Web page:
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Revisiting improperly accumulated earnings tax (IAET)

Normally, when one looks at the financial statements of a corporation and notices that the accumulated earnings exceed the paid-up capital, one will infer that this is a positive thing. And yes, that is correct; that means that the corporation is profitable. However, the Bureau of Internal Revenue (BIR) would have a different view.  Such accumulation of earnings could expose a corporation to the improperly accumulated earnings tax or IAET.

Our tax rules impose a 10% tax on improperly accumulated taxable income of corporations. This is applicable to corporations formed for the purpose of avoiding the income tax with respect to its shareholders or the shareholders of any other corporation, by permitting the earnings and profits of the corporation to accumulate instead of dividing or distributing them to the shareholders. IAET, though, shall not apply to banks, insurance companies, publicly-held companies, and other corporations covered by special laws.

The rationale of imposing IAET as a penalty on corporations is to discourage them from improperly accumulating earnings to spare their shareholders from tax liability should they decide to declare dividends (other than stock dividends).  Thus, unless the accumulation of earnings is “reasonable” as defined by the tax rules, such accumulation could be subject to a 10% IAET penalty.

Now, consider this scenario: a corporation was charged the 10% IAET penalty.  Subsequently, such a corporation declares cash dividends to its stockholders out of the earnings previously subjected to the 10% IAET. Under the present tax rules, the cash dividends will be subjected to another round of tax, which is the final withholding tax or FWT, which, this time, differs in amount depending on the type of shareholder. On the assumption that the shareholders are individuals or non-resident foreign corporations (not domestic corporate-stockholders), the cash dividends will be subjected to the rates from 10% to 30% depending on the nationality and residency of the individual or on the applicable tax treaty or tax sparing provisions for non-resident corporations.

Thus, for the corporation’s earnings which were previously subjected to IAET, such earnings would be subjected to two types of tax: (1) the 10% IAET (imposed on the corporation); and (2) the FWT on dividends (imposed on the corporation as the withholding agent).

Would it be possible then that an amendment to our present tax rules be considered so that the amount of the previous IAET can be credited against the FWT on dividends?  Would this make sense?

If the same earnings are subjected to two types of tax, corporations which have been previously penalized for IAET might hesitate or delay the subsequent declaration of cash dividends to their stockholders to put off the imposition of FWT on dividends. Of course, this is on the premise that the corporation has no other business considerations for immediately declaring cash dividends to its stockholders.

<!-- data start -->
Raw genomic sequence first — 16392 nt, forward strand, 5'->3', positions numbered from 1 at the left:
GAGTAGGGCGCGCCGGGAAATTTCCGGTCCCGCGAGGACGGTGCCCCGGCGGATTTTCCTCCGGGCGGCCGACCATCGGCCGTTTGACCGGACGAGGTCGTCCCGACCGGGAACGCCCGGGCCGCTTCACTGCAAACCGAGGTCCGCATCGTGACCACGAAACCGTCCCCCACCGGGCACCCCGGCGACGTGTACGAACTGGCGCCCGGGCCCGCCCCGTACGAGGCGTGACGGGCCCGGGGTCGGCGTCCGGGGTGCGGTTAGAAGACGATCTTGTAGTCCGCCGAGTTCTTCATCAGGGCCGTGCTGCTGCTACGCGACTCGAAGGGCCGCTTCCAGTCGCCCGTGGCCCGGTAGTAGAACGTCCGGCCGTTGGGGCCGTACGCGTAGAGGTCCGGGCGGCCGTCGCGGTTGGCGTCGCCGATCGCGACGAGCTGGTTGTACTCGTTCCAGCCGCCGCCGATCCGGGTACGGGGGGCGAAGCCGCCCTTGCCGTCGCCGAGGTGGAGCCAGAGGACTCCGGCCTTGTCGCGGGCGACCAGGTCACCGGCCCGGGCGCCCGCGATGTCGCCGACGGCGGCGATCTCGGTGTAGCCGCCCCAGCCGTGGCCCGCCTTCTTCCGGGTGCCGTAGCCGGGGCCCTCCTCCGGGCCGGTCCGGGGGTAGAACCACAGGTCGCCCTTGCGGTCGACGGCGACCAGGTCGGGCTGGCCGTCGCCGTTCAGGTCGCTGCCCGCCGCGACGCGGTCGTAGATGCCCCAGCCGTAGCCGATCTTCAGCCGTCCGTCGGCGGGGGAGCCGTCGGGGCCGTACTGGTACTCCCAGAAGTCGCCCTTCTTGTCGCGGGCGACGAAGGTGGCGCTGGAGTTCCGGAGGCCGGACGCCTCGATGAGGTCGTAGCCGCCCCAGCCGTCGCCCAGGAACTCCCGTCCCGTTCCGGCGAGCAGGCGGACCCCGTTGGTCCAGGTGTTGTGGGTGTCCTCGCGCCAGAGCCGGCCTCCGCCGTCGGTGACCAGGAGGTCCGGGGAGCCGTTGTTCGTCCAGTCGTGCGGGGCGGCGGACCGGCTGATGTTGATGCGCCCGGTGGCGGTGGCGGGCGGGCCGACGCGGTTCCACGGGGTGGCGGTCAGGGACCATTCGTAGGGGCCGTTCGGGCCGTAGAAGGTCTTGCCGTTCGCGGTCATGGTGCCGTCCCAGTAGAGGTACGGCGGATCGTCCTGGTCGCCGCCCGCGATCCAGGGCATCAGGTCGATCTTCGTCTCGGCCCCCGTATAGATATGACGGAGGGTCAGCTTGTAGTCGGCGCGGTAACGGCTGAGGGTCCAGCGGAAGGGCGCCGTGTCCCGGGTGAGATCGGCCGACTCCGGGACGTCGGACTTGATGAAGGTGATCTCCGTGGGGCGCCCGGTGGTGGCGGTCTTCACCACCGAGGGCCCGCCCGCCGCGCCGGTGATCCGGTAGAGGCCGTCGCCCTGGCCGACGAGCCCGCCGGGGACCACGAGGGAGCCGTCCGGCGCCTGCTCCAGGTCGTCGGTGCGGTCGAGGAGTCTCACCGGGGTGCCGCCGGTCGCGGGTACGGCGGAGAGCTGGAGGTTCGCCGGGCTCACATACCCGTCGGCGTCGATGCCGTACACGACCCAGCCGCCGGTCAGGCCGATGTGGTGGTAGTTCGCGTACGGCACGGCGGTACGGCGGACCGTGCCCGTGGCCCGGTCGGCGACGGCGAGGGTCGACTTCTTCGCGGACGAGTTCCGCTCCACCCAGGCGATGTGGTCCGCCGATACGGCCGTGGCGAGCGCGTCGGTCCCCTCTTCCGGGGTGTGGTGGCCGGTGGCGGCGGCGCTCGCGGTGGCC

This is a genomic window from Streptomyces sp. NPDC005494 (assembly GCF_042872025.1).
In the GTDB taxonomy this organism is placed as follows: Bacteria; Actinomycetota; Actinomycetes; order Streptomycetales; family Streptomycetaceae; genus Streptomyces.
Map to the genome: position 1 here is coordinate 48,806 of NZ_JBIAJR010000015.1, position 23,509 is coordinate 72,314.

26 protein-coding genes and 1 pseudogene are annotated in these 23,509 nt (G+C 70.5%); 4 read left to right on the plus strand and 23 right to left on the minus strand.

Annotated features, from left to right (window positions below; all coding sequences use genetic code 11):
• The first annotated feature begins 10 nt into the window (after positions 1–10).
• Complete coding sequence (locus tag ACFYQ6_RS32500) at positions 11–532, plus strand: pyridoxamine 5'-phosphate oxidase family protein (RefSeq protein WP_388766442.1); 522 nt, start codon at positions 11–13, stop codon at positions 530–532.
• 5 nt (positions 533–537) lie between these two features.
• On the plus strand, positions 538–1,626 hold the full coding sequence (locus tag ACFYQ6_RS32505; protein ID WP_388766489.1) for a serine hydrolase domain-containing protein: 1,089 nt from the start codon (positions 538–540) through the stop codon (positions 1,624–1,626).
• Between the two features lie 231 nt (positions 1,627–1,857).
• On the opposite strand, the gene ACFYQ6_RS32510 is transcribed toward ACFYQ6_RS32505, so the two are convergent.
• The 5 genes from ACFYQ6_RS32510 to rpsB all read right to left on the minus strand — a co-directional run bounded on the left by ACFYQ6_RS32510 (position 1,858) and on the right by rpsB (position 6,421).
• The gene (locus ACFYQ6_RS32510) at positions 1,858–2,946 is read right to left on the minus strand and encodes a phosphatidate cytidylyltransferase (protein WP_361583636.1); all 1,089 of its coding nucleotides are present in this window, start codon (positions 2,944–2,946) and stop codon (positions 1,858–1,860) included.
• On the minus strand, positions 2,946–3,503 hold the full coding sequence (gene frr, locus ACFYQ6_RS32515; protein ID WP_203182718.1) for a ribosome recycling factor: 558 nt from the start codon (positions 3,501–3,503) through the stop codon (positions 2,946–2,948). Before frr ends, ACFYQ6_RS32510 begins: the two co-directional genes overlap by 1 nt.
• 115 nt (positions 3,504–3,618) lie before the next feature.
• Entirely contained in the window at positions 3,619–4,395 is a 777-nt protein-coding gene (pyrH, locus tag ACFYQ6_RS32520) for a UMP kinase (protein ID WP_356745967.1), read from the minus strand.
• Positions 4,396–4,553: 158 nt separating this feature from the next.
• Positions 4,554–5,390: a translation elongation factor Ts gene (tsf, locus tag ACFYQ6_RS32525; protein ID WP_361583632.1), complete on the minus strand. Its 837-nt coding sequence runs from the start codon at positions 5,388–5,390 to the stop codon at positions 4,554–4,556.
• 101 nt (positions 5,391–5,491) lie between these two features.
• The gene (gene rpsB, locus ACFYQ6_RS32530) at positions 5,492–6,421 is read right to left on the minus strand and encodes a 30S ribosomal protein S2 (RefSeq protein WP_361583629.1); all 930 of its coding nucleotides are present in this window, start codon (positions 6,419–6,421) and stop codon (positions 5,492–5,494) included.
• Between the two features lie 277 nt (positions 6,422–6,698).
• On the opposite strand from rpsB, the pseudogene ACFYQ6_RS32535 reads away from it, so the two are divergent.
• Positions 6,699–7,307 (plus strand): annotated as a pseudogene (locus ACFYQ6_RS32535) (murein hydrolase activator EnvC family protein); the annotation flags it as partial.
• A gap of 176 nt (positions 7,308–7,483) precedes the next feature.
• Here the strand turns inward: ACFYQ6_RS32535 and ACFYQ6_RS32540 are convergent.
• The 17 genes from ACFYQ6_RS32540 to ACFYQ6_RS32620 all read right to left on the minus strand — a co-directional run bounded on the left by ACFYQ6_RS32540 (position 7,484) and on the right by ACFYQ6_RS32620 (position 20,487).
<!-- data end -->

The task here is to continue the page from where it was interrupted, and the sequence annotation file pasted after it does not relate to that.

This delay in declaring cash dividends is a possibility, since under the present tax rules, even if the corporation decides not to declare cash dividends from its accumulated earnings previously penalized for IAET, the corporation will no longer be subjected to IAET on such portion of the earnings.

The above scenario on the possible delay of dividends and the corresponding FWT imposition doesn’t appear to coincide with the spirit of the IAET rules. In one Supreme Court case, the Court explained that the IAET provision discourages tax avoidance through corporate surplus accumulation. When corporations do not declare dividends, income taxes are not paid on the undeclared dividends received by the shareholders. The tax on the improper accumulation of surplus is essentially a penalty tax designed to compel corporations to distribute earnings so that the said earnings can, in turn, be taxed. Some corporations might not be compelled to distribute their earnings if there is another round of tax (FWT) without the benefit of deducting the previously-paid tax (IAET).

Another consideration is the onerous nature of having two types of tax being imposed on the same corporate earnings, i.e. IAET and FWT.  This ultimately affects the stockholders’ earnings after taking into account such taxes. Hence, deducting the amount of previously-imposed IAET against the subsequent FWT on dividends would appear more equitable on the part of the stockholder-taxpayer. 

Nonetheless, it should be borne in mind that IAET is imposable only when the accumulation of corporate earnings is “improper.” The reasonable needs of the corporation will definitely be considered by the tax rules in determining whether a corporation is guilty of improper accumulation. To name a few, reasonable corporate needs to include the appropriation for corporate expansion projects, putting up a reserve for the settlement of a loan covenant, and acquisition of a building, plant or equipment.

Obviously, it would be every taxpayer-stockholder’s wish to not be burdened with excessive tax consequences. Given the current developments in tax reform, shouldn’t it be high time to revisit the IAET rules to consider deducting the amount of previously-imposed IAET on the subsequent FWT on dividends, as they come from the same corporate earnings?

Paula A. Francisco is a senior with the Tax Advisory and Compliance division of P&A Grant Thornton. P&A Grant Thornton is one the leading audit, tax, advisory and outsourcing services firm in the Philippines.


As published in BusinessWorld, dated 15 August 2017